The Growth of Solar Energy
Despite the enormous potential that solar energy holds, it is a relatively young industry. In many cases, the technology to generate power from the sun is still in its infancy. This has presented a challenge for investors, who have had to wait for the technology to catch up before they could reap the rewards of their investment. Still, the industry has managed to overcome these challenges and has continued to grow, attracting huge investments from both the public and private sectors.
The growth of the solar energy industry is almost impossible to quantify, but the numbers are inescapable. Solar power generated a revenue of just $16.98 billion in 2016 and is expected to hit $26.3billion by next year. This represents a CAGR of 11.7%.
The market demand for solar power is set to grow at an incredible pace. By next year, the International Energy Agency has projected that electricity demand will rise by 6% worldwide, with Africa and Asia expected to see the largest increases. This is set to provide a huge boost to the solar energy industry.
The key issues are further downplay and full government support. For instance, Germany has set a target of generating 100% of its electricity from renewable energy sources by next year. The country will achieve this goal, in large part, because of initiatives, such as the Energiewende, which have provided economic incentives for businesses to adopt renewable energy.
The Downside to Being ‘On the Ball’
It’s important to remember that, although renewable energy sources offer numerous advantages, it is still somewhat of a gamble to invest in solar energy. There is always the chance that the technology may not pan out. In the case of Tesla, the automobile company behind the popular Model S and Model X cars, this is exactly what happened. The company began as an electric car manufacturer, creating the technology itself, before shifting its focus to energy storage, such as the home solar battery, not to generating electricity directly from the sun.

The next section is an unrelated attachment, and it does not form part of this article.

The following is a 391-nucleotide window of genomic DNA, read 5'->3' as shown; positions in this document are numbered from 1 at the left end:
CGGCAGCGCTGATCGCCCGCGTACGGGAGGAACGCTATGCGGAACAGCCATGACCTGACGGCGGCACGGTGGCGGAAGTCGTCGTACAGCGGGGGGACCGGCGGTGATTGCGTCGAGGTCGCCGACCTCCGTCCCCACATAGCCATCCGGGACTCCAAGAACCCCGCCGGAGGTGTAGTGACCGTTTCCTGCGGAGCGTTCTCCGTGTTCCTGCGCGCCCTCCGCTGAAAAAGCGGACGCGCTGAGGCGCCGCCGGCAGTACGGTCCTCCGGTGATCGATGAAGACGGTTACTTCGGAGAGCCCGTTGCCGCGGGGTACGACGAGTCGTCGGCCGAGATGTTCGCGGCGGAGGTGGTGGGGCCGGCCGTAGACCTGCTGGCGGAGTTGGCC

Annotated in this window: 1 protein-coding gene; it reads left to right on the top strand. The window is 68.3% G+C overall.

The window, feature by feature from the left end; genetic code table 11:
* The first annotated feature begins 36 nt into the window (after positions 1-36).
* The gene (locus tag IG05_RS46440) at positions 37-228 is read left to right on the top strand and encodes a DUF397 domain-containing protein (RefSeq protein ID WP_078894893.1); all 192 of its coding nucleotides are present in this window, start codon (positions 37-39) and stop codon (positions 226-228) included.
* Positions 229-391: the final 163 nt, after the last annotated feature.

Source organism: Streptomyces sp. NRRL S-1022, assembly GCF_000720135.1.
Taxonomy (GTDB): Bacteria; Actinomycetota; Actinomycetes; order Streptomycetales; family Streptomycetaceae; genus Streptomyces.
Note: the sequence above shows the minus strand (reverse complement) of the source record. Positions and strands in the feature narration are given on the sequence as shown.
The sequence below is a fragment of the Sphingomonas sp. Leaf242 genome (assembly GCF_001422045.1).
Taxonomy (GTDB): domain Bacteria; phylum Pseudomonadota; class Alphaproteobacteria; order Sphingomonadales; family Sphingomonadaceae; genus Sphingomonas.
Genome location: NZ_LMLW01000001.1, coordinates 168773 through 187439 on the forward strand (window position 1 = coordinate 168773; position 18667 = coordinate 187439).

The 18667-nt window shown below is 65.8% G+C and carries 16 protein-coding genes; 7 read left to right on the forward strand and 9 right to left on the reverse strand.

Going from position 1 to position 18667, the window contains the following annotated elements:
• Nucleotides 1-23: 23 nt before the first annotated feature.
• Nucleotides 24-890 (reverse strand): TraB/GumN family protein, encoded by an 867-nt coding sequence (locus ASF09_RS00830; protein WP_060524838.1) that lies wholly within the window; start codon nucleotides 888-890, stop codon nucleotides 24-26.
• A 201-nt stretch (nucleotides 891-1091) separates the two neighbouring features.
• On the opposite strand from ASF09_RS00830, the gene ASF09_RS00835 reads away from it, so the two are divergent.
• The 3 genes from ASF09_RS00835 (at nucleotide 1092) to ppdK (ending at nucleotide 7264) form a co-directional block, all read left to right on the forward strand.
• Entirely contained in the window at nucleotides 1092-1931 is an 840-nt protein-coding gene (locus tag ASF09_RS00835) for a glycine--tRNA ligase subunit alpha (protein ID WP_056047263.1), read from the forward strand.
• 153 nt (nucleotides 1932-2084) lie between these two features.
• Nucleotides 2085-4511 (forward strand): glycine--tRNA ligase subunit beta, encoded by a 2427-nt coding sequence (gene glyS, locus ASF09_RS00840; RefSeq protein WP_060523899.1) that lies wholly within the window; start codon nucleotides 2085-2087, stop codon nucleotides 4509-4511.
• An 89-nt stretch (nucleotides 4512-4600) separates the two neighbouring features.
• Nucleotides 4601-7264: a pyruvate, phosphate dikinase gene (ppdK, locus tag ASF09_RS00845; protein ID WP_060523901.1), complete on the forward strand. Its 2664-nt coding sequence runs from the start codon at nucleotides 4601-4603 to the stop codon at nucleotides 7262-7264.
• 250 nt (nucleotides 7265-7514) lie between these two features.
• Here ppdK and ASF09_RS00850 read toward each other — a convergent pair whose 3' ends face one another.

The company did eventually manage to release a functioning solar charger, named the Powerwall. However, it was too little, too late. The company had spent most of its capital on research and development and did not have sufficient cash to continue operating. In addition, the shift to energy storage meant that the company had to restructure and reduce costs. It also closed down its car manufacturing division and sold off its energy storage division to pay back investors. In many cases, this is why it’s important to do your homework before committing to an investment. If possible, look for companies, such as Tesla, that have already established a steady track record of successful innovation and product development.
A Global Energy Revolution
The growing demand for electricity that outstrips supply is exactly the problem that renewable energy is trying to solve. Instead of relying on finite fossil fuels, which can be extracted and replaced only when others don’t wish to use the energy, renewable energy sources provide a virtually infinite supply of energy that can be generated at will. As a result, we are now at the cusp of a global energy revolution, where electricity is generated not just by polluting power plants, but also by the sun itself.
Whether you’re an environmentalist, climate change denier or see the benefits of global trade and the free market, the rise of renewable energy is a story that should not be ignored.